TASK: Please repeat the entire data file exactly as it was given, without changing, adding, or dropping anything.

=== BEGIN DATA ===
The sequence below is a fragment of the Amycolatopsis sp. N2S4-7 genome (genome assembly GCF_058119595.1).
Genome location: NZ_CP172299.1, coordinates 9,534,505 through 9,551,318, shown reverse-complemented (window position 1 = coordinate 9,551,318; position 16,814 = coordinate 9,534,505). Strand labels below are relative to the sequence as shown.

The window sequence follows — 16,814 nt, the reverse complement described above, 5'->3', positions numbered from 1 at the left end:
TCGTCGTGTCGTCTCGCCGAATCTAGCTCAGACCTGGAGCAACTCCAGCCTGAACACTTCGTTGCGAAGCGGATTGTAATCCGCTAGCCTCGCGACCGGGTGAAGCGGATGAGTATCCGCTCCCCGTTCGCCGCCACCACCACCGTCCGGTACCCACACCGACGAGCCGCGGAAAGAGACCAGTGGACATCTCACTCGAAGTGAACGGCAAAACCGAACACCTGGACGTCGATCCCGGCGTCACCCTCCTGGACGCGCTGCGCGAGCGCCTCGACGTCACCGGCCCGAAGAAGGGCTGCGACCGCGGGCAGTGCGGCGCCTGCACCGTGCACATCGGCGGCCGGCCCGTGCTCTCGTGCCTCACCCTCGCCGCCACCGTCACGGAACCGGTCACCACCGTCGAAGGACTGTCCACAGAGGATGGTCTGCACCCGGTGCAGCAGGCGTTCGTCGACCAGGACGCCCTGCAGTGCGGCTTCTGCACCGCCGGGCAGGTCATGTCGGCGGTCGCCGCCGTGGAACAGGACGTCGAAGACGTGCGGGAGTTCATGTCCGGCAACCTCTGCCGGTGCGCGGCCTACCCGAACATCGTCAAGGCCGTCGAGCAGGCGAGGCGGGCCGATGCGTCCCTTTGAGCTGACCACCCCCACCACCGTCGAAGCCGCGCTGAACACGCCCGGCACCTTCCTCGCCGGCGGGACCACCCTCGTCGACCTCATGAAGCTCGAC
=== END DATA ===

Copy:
The sequence below is a fragment of the Amycolatopsis sp. N2S4-7 genome (genome assembly GCF_058119595.1).
Genome location: NZ_CP172299.1, coordinates 9,534,505 through 9,551,318, shown reverse-complemented (window position 1 = coordinate 9,551,318; position 16,814 = coordinate 9,534,505). Strand labels below are relative to the sequence as shown.

The window sequence follows — 16,814 nt, the reverse complement described above, 5'->3', positions numbered from 1 at the left end:
TCGTCGTGTCGTCTCGCCGAATCTAGCTCAGACCTGGAGCAACTCCAGCCTGAACACTTCGTTGCGAAGCGGATTGTAATCCGCTAGCCTCGCGACCGGGTGAAGCGGATGAGTATCCGCTCCCCGTTCGCCGCCACCACCACCGTCCGGTACCCACACCGACGAGCCGCGGAAAGAGACCAGTGGACATCTCACTCGAAGTGAACGGCAAAACCGAACACCTGGACGTCGATCCCGGCGTCACCCTCCTGGACGCGCTGCGCGAGCGCCTCGACGTCACCGGCCCGAAGAAGGGCTGCGACCGCGGGCAGTGCGGCGCCTGCACCGTGCACATCGGCGGCCGGCCCGTGCTCTCGTGCCTCACCCTCGCCGCCACCGTCACGGAACCGGTCACCACCGTCGAAGGACTGTCCACAGAGGATGGTCTGCACCCGGTGCAGCAGGCGTTCGTCGACCAGGACGCCCTGCAGTGCGGCTTCTGCACCGCCGGGCAGGTCATGTCGGCGGTCGCCGCCGTGGAACAGGACGTCGAAGACGTGCGGGAGTTCATGTCCGGCAACCTCTGCCGGTGCGCGGCCTACCCGAACATCGTCAAGGCCGTCGAGCAGGCGAGGCGGGCCGATGCGTCCCTTTGAGCTGACCACCCCCACCACCGTCGAAGCCGCGCTGAACACGCCCGGCACCTTCCTCGCCGGCGGGACCACCCTCGTCGACCTCATGAAGCTCGAC